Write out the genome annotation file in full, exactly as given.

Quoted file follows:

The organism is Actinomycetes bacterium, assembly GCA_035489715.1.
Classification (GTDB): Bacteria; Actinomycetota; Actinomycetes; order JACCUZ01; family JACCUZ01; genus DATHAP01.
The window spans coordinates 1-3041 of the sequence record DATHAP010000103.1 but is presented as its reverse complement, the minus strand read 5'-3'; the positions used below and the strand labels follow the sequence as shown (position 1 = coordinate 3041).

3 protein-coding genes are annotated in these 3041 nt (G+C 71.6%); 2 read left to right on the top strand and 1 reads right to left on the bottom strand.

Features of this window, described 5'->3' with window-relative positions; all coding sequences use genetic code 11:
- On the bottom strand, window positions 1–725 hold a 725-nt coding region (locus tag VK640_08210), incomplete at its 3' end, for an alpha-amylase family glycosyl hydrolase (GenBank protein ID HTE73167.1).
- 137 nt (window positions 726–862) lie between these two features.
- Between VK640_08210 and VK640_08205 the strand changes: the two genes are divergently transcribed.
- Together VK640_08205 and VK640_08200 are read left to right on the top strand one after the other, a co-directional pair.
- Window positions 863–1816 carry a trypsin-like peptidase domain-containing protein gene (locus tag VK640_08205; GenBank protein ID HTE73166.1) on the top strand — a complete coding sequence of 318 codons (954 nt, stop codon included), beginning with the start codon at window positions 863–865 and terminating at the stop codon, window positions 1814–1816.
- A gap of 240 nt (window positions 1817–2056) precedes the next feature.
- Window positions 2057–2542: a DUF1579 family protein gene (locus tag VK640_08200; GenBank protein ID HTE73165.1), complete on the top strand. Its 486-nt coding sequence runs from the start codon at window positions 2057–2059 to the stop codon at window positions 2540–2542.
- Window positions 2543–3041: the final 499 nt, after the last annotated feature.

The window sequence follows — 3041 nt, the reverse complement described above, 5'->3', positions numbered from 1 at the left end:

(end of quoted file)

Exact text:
The organism is Actinomycetes bacterium, assembly GCA_035489715.1.
Classification (GTDB): Bacteria; Actinomycetota; Actinomycetes; order JACCUZ01; family JACCUZ01; genus DATHAP01.
The window spans coordinates 1-3041 of the sequence record DATHAP010000103.1 but is presented as its reverse complement, the minus strand read 5'-3'; the positions used below and the strand labels follow the sequence as shown (position 1 = coordinate 3041).

3 protein-coding genes are annotated in these 3041 nt (G+C 71.6%); 2 read left to right on the top strand and 1 reads right to left on the bottom strand.

Features of this window, described 5'->3' with window-relative positions; all coding sequences use genetic code 11:
- On the bottom strand, window positions 1–725 hold a 725-nt coding region (locus tag VK640_08210), incomplete at its 3' end, for an alpha-amylase family glycosyl hydrolase (GenBank protein ID HTE73167.1).
- 137 nt (window positions 726–862) lie between these two features.
- Between VK640_08210 and VK640_08205 the strand changes: the two genes are divergently transcribed.
- Together VK640_08205 and VK640_08200 are read left to right on the top strand one after the other, a co-directional pair.
- Window positions 863–1816 carry a trypsin-like peptidase domain-containing protein gene (locus tag VK640_08205; GenBank protein ID HTE73166.1) on the top strand — a complete coding sequence of 318 codons (954 nt, stop codon included), beginning with the start codon at window positions 863–865 and terminating at the stop codon, window positions 1814–1816.
- A gap of 240 nt (window positions 1817–2056) precedes the next feature.
- Window positions 2057–2542: a DUF1579 family protein gene (locus tag VK640_08200; GenBank protein ID HTE73165.1), complete on the top strand. Its 486-nt coding sequence runs from the start codon at window positions 2057–2059 to the stop codon at window positions 2540–2542.
- Window positions 2543–3041: the final 499 nt, after the last annotated feature.

The window sequence follows — 3041 nt, the reverse complement described above, 5'->3', positions numbered from 1 at the left end: